Do you get paid for being the homemaker?
It was recently reported in the press that a husband in China was ordered to compensate his wife, who was divorcing him, for the housework and child care that she carried out during the marriage. The wife argued that the husband had not taken any responsibility for homework or child care during the marriage and the responsibility fell solely on her shoulders.
So, what’s the approach in the UK to different roles in the marriage? Long gone are the days when a spouse (usually the husband) gets credit for being the breadwinner for the family. Our law has evolved to recognise in equal measure the contributions made by the homemaker (usually the wife) who gave up a career or employment to stay at home to raise the family and maintain the home releasing the husband from this responsibility to continue working and to forge a career.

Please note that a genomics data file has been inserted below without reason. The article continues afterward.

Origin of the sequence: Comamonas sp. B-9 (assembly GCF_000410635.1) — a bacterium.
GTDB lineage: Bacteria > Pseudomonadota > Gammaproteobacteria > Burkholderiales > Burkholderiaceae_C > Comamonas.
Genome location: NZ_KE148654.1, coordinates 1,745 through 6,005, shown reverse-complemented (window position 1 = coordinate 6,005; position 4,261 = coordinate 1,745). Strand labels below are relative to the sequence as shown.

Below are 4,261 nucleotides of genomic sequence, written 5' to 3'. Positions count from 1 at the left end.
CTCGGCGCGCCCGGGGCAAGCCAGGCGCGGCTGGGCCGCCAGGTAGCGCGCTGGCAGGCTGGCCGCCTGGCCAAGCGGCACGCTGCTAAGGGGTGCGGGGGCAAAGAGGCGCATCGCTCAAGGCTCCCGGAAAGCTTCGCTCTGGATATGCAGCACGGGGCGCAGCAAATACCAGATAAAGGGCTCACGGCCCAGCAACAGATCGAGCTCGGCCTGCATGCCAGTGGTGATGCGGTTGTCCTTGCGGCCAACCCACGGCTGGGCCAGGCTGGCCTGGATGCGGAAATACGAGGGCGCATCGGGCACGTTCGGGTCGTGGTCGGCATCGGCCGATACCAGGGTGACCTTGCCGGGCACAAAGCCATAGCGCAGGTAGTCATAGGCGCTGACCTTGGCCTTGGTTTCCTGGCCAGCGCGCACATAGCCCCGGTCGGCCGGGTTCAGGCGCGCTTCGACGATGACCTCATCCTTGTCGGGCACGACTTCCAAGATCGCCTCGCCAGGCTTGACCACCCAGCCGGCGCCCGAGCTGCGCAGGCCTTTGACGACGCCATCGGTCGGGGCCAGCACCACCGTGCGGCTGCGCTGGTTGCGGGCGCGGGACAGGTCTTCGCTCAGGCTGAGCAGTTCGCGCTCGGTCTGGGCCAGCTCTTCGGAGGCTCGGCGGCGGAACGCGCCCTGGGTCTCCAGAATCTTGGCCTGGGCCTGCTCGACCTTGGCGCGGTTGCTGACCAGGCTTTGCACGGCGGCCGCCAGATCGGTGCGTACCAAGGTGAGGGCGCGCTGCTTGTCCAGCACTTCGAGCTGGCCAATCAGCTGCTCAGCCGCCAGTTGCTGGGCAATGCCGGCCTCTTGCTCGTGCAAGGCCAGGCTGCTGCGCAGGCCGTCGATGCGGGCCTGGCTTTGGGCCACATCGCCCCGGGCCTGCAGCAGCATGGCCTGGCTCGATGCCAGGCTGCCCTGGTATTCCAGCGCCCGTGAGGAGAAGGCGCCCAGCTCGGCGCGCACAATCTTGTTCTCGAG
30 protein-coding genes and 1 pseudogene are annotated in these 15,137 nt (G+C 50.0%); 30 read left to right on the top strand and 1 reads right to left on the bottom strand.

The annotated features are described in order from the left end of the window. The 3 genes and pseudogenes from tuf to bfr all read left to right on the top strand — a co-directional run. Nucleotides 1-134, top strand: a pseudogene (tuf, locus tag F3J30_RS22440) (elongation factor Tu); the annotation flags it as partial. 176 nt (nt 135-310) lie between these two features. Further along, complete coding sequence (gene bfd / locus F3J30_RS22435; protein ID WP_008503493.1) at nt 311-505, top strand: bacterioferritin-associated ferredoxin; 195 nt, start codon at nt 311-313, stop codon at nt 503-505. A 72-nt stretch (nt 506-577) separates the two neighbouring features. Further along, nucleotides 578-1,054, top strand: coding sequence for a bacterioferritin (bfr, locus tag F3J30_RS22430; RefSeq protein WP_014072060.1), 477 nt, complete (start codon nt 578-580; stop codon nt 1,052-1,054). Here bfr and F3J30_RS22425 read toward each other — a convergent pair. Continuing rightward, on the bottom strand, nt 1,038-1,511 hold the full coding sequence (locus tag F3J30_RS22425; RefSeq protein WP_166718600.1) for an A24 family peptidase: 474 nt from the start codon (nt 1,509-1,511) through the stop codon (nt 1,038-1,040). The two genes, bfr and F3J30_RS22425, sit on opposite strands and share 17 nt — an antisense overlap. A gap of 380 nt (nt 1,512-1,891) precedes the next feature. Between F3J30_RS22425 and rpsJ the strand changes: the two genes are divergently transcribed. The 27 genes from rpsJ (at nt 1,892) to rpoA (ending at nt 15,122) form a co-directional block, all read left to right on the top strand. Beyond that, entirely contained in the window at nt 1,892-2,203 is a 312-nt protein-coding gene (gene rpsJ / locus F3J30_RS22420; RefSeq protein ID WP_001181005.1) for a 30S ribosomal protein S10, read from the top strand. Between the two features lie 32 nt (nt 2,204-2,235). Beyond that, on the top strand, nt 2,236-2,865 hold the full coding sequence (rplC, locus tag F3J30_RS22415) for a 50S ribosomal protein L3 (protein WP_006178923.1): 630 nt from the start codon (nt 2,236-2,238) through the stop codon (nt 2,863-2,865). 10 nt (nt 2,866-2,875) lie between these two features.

When couples decide who should stay at home and who should go out to work they are not thinking about the day when they might separate. However, the choices made during the marriage can have significant financial implications for the homemaker who, on separation is left with little or no independent income or pension provision. The law describes this as relationship generated disadvantage and deals with an inequality in income at the end of a marriage through the payment of spousal maintenance. Spouses who have given up a lucrative or potentially lucrative career can be awarded capital compensation for the loss of earning potential and pension provision.